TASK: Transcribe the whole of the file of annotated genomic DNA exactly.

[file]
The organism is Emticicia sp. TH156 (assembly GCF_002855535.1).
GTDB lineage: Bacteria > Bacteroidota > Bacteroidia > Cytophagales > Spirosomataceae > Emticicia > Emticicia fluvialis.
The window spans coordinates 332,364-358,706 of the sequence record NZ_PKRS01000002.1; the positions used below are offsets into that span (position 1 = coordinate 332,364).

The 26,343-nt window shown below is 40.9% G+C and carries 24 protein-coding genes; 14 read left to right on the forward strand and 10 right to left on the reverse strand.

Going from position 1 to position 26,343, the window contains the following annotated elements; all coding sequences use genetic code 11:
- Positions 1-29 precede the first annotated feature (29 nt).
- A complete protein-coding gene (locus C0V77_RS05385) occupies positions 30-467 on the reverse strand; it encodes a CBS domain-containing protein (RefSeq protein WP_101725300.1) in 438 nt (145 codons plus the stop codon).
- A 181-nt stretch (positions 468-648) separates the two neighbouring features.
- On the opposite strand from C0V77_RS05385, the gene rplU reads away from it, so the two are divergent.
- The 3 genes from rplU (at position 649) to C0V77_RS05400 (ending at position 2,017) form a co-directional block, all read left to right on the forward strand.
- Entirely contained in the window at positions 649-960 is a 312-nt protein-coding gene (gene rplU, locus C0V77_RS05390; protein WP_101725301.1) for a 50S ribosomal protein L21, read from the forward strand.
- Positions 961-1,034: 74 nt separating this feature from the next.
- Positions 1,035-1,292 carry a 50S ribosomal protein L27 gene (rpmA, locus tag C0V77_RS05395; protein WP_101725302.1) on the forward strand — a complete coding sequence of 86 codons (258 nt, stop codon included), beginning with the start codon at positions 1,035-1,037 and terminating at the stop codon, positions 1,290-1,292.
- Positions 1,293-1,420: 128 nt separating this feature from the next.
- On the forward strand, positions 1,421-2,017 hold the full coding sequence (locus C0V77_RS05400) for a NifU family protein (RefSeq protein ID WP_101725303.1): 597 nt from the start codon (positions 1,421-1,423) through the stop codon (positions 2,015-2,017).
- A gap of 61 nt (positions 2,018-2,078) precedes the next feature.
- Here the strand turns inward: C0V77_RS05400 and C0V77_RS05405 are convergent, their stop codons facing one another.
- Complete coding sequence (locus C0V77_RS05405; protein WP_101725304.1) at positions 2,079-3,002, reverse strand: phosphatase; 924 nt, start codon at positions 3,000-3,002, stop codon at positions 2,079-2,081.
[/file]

The organism is Emticicia sp. TH156 (assembly GCF_002855535.1).
GTDB lineage: Bacteria > Bacteroidota > Bacteroidia > Cytophagales > Spirosomataceae > Emticicia > Emticicia fluvialis.
The window spans coordinates 332,364-358,706 of the sequence record NZ_PKRS01000002.1; the positions used below are offsets into that span (position 1 = coordinate 332,364).

The 26,343-nt window shown below is 40.9% G+C and carries 24 protein-coding genes; 14 read left to right on the forward strand and 10 right to left on the reverse strand.

Going from position 1 to position 26,343, the window contains the following annotated elements; all coding sequences use genetic code 11:
- Positions 1-29 precede the first annotated feature (29 nt).
- A complete protein-coding gene (locus C0V77_RS05385) occupies positions 30-467 on the reverse strand; it encodes a CBS domain-containing protein (RefSeq protein WP_101725300.1) in 438 nt (145 codons plus the stop codon).
- A 181-nt stretch (positions 468-648) separates the two neighbouring features.
- On the opposite strand from C0V77_RS05385, the gene rplU reads away from it, so the two are divergent.
- The 3 genes from rplU (at position 649) to C0V77_RS05400 (ending at position 2,017) form a co-directional block, all read left to right on the forward strand.
- Entirely contained in the window at positions 649-960 is a 312-nt protein-coding gene (gene rplU, locus C0V77_RS05390; protein WP_101725301.1) for a 50S ribosomal protein L21, read from the forward strand.
- Positions 961-1,034: 74 nt separating this feature from the next.
- Positions 1,035-1,292 carry a 50S ribosomal protein L27 gene (rpmA, locus tag C0V77_RS05395; protein WP_101725302.1) on the forward strand — a complete coding sequence of 86 codons (258 nt, stop codon included), beginning with the start codon at positions 1,035-1,037 and terminating at the stop codon, positions 1,290-1,292.
- Positions 1,293-1,420: 128 nt separating this feature from the next.
- On the forward strand, positions 1,421-2,017 hold the full coding sequence (locus C0V77_RS05400) for a NifU family protein (RefSeq protein ID WP_101725303.1): 597 nt from the start codon (positions 1,421-1,423) through the stop codon (positions 2,015-2,017).
- A gap of 61 nt (positions 2,018-2,078) precedes the next feature.
- Here the strand turns inward: C0V77_RS05400 and C0V77_RS05405 are convergent, their stop codons facing one another.
- Complete coding sequence (locus C0V77_RS05405; protein WP_101725304.1) at positions 2,079-3,002, reverse strand: phosphatase; 924 nt, start codon at positions 3,000-3,002, stop codon at positions 2,079-2,081.